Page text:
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Hypoxia and tissue destruction in pulmonary TB

Hypoxia and tissue destruction in pulmonary TB
Hypoxia and tissue destruction in pulmonary TB
Background: It is unknown whether lesions in human TB are hypoxic or whether this influences disease pathology. Human TB is characterised by extensive lung destruction driven by host matrix metalloproteinases (MMPs), particularly collagenases such as matrix metalloproteinase-1 (MMP-1).


Methods: We investigated tissue hypoxia in five patients with PET imaging using the tracer [18F]-fluoromisonidazole ([18F]FMISO) and by immunohistochemistry. We studied the regulation of MMP secretion in primary human cell culture model systems in normoxia, hypoxia, chemical hypoxia and by small interfering RNA (siRNA) inhibition.


Results: [18F]FMISO accumulated in regions of TB consolidation and around pulmonary cavities, demonstrating for the first time severe tissue hypoxia in man. Patlak analysis of dynamic PET data showed heterogeneous levels of hypoxia within and between patients. In Mycobacterium tuberculosis (M.tb)-infected human macrophages, hypoxia (1% pO2) upregulated MMP-1 gene expression 170-fold, driving secretion and caseinolytic activity. Dimethyloxalyl glycine (DMOG), a small molecule inhibitor which stabilises the transcription factor hypoxia-inducible factor (HIF)-1α, similarly upregulated MMP-1. Hypoxia did not affect mycobacterial replication. Hypoxia increased MMP-1 expression in primary respiratory epithelial cells via intercellular networks regulated by TB. HIF-1α and NF-κB regulated increased MMP-1 activity in hypoxia. Furthermore, M.tb infection drove HIF-1α accumulation even in normoxia. In human TB lung biopsies, epithelioid macrophages and multinucleate giant cells express HIF-1α. HIF-1α blockade, including by targeted siRNA, inhibited TB-driven MMP-1 gene expression and secretion.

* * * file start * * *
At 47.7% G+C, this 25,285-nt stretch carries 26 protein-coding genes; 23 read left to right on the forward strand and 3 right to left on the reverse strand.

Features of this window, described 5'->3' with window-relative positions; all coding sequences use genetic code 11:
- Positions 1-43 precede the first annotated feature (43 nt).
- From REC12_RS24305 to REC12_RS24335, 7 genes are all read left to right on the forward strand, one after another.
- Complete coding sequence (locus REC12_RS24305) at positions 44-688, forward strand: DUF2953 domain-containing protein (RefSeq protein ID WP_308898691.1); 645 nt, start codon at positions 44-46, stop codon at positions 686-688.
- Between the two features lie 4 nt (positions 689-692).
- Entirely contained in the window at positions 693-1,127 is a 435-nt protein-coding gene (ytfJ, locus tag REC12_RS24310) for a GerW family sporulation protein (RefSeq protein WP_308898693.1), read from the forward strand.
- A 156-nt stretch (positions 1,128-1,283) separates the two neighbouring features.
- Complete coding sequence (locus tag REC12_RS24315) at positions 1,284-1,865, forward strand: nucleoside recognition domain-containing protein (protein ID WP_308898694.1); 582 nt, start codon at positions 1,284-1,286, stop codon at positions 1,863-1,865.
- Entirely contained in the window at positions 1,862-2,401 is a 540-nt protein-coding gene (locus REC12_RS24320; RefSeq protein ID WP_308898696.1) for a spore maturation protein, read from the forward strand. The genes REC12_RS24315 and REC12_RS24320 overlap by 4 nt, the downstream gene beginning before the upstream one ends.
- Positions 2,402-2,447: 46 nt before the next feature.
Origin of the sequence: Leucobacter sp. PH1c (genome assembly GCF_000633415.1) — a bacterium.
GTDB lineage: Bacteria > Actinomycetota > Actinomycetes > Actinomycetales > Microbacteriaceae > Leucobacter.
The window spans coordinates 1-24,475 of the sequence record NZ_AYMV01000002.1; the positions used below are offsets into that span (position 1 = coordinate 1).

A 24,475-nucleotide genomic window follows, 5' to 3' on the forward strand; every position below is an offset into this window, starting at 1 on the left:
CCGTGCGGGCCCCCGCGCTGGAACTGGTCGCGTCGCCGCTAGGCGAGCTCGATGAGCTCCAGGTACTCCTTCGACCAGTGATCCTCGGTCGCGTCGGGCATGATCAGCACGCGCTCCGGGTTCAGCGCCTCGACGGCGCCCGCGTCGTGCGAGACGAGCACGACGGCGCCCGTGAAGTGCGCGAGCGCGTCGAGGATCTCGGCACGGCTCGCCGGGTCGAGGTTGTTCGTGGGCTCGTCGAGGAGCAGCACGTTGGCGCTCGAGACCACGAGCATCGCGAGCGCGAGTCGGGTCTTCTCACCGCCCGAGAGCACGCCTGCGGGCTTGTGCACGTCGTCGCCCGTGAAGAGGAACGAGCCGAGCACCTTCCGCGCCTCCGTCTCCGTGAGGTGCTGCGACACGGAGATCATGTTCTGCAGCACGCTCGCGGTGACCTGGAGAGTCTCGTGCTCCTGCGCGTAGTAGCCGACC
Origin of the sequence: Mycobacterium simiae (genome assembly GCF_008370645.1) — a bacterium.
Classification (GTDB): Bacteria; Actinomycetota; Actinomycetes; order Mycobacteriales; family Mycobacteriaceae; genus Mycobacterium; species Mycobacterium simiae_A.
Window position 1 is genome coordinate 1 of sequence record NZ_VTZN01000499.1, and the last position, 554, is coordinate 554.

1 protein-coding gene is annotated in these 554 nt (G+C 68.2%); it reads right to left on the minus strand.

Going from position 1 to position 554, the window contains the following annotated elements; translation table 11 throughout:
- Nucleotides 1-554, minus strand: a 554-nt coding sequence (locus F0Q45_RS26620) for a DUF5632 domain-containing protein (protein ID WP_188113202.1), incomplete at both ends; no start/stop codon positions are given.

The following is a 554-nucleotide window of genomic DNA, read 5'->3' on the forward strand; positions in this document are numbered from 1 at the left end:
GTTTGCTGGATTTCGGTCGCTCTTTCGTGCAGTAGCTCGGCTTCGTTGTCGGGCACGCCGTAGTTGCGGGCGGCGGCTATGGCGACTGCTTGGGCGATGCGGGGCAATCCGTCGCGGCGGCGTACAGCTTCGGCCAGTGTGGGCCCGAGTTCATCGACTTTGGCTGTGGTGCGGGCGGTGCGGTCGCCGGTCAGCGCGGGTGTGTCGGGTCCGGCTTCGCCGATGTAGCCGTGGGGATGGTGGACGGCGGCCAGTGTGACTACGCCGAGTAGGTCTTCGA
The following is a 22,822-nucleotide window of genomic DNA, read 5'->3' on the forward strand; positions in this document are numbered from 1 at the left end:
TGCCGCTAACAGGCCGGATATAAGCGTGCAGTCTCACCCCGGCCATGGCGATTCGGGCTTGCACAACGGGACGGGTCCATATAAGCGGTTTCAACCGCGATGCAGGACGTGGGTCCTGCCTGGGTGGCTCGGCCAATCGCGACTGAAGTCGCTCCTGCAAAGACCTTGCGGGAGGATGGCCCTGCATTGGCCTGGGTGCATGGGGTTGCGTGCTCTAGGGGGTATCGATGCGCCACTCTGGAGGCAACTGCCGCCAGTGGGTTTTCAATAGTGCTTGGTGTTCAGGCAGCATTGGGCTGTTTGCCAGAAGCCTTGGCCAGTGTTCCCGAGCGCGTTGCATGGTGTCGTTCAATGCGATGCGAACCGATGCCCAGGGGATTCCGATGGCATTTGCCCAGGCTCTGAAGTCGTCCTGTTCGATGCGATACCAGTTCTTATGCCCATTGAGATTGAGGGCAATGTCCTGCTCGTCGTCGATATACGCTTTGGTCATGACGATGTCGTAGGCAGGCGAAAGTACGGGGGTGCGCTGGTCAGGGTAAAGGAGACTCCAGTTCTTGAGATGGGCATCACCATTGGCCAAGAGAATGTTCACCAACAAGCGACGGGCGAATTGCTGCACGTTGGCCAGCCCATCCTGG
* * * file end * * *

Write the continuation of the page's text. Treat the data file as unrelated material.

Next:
Conclusions: Human TB lesions are severely hypoxic and M.tb drives HIF-1α accumulation, synergistically increasing collagenase activity which will lead to lung destruction and cavitation.
0040-6376
1145-1153
Belton, M.
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Brilha, S.
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Manavaki, R.
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Mauri, F.
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Nijran, K.
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Hong, Y.T.